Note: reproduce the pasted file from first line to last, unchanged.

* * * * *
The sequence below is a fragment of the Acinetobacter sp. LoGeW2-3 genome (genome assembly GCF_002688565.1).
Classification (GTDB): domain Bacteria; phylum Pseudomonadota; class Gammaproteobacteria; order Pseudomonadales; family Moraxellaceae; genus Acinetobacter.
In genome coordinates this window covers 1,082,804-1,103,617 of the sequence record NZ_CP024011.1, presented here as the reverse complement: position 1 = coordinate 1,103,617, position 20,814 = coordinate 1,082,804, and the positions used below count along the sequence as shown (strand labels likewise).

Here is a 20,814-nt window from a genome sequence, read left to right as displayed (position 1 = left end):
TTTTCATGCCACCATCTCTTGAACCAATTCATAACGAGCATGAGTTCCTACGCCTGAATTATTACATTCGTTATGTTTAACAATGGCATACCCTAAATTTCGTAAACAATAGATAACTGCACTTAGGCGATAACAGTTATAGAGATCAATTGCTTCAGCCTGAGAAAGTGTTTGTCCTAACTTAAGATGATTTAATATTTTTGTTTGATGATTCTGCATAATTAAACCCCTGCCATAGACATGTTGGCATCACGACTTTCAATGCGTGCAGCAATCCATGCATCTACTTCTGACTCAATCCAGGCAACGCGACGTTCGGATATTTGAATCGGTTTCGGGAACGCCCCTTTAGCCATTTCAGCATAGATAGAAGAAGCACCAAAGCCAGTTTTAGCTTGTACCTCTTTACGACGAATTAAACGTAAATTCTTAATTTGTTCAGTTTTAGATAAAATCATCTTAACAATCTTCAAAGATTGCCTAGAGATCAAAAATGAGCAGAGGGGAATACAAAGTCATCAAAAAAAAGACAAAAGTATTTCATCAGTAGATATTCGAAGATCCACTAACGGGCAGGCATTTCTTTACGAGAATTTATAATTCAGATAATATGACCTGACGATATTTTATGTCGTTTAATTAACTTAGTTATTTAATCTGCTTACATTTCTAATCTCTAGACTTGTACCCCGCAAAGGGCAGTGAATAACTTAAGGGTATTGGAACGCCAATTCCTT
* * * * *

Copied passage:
The sequence below is a fragment of the Acinetobacter sp. LoGeW2-3 genome (genome assembly GCF_002688565.1).
Classification (GTDB): domain Bacteria; phylum Pseudomonadota; class Gammaproteobacteria; order Pseudomonadales; family Moraxellaceae; genus Acinetobacter.
In genome coordinates this window covers 1,082,804-1,103,617 of the sequence record NZ_CP024011.1, presented here as the reverse complement: position 1 = coordinate 1,103,617, position 20,814 = coordinate 1,082,804, and the positions used below count along the sequence as shown (strand labels likewise).

Here is a 20,814-nt window from a genome sequence, read left to right as displayed (position 1 = left end):
TTTTCATGCCACCATCTCTTGAACCAATTCATAACGAGCATGAGTTCCTACGCCTGAATTATTACATTCGTTATGTTTAACAATGGCATACCCTAAATTTCGTAAACAATAGATAACTGCACTTAGGCGATAACAGTTATAGAGATCAATTGCTTCAGCCTGAGAAAGTGTTTGTCCTAACTTAAGATGATTTAATATTTTTGTTTGATGATTCTGCATAATTAAACCCCTGCCATAGACATGTTGGCATCACGACTTTCAATGCGTGCAGCAATCCATGCATCTACTTCTGACTCAATCCAGGCAACGCGACGTTCGGATATTTGAATCGGTTTCGGGAACGCCCCTTTAGCCATTTCAGCATAGATAGAAGAAGCACCAAAGCCAGTTTTAGCTTGTACCTCTTTACGACGAATTAAACGTAAATTCTTAATTTGTTCAGTTTTAGATAAAATCATCTTAACAATCTTCAAAGATTGCCTAGAGATCAAAAATGAGCAGAGGGGAATACAAAGTCATCAAAAAAAAGACAAAAGTATTTCATCAGTAGATATTCGAAGATCCACTAACGGGCAGGCATTTCTTTACGAGAATTTATAATTCAGATAATATGACCTGACGATATTTTATGTCGTTTAATTAACTTAGTTATTTAATCTGCTTACATTTCTAATCTCTAGACTTGTACCCCGCAAAGGGCAGTGAATAACTTAAGGGTATTGGAACGCCAATTCCTT